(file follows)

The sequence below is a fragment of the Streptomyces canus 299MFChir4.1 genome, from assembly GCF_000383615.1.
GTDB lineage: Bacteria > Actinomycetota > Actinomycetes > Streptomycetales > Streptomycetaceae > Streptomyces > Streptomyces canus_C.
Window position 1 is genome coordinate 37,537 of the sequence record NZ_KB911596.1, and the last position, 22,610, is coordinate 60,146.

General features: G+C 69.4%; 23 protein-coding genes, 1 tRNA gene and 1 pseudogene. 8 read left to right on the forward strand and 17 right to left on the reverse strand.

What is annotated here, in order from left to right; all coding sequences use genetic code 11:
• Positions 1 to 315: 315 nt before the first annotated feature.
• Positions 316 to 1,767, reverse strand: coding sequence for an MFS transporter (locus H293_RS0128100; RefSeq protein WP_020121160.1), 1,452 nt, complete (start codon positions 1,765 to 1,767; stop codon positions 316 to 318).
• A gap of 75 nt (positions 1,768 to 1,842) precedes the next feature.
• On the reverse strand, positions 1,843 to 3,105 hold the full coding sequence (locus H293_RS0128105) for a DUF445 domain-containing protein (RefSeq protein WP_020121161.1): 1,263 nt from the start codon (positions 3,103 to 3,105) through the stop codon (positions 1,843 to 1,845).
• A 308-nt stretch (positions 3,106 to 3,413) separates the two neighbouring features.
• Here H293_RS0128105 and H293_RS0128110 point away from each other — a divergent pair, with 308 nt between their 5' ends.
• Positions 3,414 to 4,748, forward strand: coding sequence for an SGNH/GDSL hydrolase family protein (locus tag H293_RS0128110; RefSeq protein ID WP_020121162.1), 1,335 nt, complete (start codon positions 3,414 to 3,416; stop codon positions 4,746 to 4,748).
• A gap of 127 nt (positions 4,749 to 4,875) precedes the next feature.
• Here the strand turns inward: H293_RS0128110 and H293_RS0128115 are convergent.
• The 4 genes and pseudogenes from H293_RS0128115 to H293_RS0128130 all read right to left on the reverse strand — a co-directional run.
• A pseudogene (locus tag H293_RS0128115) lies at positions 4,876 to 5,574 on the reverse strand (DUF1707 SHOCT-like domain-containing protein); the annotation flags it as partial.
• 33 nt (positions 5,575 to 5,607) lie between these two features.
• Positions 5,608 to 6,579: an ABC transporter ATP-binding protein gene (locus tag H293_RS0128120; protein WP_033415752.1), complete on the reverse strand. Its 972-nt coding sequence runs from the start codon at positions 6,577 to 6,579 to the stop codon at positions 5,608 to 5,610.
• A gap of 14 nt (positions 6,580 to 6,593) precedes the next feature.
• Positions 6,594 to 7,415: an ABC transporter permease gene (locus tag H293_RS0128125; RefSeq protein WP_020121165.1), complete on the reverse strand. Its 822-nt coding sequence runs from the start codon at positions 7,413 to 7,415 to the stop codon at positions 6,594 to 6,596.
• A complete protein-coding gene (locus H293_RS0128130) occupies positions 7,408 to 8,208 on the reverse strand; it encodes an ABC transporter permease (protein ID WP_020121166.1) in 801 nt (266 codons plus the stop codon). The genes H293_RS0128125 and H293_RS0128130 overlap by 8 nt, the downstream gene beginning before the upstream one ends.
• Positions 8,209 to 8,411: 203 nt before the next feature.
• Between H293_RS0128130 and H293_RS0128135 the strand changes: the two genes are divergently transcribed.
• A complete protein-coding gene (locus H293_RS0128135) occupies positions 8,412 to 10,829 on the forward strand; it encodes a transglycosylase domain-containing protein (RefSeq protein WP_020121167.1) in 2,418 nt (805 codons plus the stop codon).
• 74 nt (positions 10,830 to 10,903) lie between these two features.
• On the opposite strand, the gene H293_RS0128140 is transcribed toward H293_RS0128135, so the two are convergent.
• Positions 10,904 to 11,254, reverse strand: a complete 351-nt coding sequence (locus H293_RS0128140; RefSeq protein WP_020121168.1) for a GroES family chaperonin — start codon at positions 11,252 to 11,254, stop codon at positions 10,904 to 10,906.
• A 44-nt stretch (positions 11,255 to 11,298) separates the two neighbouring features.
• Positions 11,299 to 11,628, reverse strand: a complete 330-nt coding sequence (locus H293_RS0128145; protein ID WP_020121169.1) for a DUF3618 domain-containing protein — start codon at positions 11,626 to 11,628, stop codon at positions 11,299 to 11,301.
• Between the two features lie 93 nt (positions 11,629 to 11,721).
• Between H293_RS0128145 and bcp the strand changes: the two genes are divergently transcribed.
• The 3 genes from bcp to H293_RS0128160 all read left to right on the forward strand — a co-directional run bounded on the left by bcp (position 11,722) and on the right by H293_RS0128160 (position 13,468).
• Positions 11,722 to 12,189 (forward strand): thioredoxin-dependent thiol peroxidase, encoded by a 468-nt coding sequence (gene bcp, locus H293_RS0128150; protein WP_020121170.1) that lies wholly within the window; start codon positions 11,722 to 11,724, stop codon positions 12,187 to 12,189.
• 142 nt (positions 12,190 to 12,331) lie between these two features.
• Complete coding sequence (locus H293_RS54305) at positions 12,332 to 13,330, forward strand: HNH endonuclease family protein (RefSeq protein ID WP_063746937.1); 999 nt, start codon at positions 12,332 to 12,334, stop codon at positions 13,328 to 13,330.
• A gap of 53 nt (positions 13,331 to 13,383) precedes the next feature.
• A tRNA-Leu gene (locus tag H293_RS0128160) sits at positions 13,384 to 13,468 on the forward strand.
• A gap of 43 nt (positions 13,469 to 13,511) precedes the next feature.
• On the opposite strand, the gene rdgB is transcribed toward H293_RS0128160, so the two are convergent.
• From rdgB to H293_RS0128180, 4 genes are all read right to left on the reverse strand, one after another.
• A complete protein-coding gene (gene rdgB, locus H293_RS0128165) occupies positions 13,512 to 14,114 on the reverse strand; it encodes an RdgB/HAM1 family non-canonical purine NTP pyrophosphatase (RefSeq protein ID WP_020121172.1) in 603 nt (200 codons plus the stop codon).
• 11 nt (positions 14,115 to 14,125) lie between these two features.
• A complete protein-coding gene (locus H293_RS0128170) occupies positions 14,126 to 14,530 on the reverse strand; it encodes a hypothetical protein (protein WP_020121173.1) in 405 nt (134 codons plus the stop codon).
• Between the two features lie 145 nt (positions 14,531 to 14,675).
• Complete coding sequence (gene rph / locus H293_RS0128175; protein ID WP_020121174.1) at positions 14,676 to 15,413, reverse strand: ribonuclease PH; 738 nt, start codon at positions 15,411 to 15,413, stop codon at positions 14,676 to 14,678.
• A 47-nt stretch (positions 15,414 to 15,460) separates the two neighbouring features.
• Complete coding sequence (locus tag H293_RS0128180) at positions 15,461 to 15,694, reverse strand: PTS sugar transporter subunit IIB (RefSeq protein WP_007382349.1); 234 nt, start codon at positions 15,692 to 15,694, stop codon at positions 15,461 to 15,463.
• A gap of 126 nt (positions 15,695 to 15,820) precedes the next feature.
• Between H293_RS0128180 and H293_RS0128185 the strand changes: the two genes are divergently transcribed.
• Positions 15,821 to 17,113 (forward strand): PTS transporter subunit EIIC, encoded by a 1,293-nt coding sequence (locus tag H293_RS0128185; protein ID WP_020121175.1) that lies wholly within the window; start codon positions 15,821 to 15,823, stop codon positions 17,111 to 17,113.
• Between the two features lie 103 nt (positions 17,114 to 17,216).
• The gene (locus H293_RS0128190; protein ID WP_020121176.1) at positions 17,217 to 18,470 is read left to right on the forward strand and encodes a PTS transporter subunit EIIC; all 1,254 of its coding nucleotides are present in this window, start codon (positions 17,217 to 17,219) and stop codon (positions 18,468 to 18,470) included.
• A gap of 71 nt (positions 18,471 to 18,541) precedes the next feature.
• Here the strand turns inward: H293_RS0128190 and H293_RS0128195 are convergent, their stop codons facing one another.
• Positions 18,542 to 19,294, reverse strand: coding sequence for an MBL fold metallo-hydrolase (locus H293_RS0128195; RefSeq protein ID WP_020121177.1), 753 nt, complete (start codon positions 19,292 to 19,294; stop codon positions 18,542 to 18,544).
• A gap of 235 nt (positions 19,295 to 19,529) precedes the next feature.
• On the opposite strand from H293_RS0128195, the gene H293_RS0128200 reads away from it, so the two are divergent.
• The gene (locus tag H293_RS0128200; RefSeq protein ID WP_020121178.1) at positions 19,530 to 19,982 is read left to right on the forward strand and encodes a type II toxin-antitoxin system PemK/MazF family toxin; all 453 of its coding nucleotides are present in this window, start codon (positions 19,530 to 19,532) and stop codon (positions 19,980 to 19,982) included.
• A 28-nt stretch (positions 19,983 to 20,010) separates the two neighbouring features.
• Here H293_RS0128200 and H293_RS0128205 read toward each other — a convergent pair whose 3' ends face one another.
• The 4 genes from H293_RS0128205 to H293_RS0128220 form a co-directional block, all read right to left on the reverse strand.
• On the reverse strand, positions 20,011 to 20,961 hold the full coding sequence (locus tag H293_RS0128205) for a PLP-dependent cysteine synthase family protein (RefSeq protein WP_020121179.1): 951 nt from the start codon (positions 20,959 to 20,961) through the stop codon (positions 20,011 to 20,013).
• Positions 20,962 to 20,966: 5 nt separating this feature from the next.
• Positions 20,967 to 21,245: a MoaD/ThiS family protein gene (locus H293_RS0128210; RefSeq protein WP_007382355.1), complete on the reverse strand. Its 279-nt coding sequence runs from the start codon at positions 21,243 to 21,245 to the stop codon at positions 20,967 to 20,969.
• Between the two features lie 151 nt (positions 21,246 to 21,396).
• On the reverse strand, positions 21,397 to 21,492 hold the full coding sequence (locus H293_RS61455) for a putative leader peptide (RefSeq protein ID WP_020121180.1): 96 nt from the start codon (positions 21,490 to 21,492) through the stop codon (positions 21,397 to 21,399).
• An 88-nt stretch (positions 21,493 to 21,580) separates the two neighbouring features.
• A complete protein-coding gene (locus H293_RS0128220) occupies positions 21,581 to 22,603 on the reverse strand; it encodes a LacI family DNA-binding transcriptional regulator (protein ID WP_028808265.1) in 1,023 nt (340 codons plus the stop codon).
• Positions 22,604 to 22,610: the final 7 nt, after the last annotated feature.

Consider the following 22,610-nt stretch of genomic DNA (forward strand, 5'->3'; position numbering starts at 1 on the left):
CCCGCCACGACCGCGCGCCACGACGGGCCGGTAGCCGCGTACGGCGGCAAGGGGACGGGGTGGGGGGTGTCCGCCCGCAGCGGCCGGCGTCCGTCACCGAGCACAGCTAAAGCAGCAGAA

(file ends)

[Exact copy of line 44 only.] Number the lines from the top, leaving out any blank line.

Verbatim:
• Between the two features lie 145 nt (positions 14,531 to 14,675).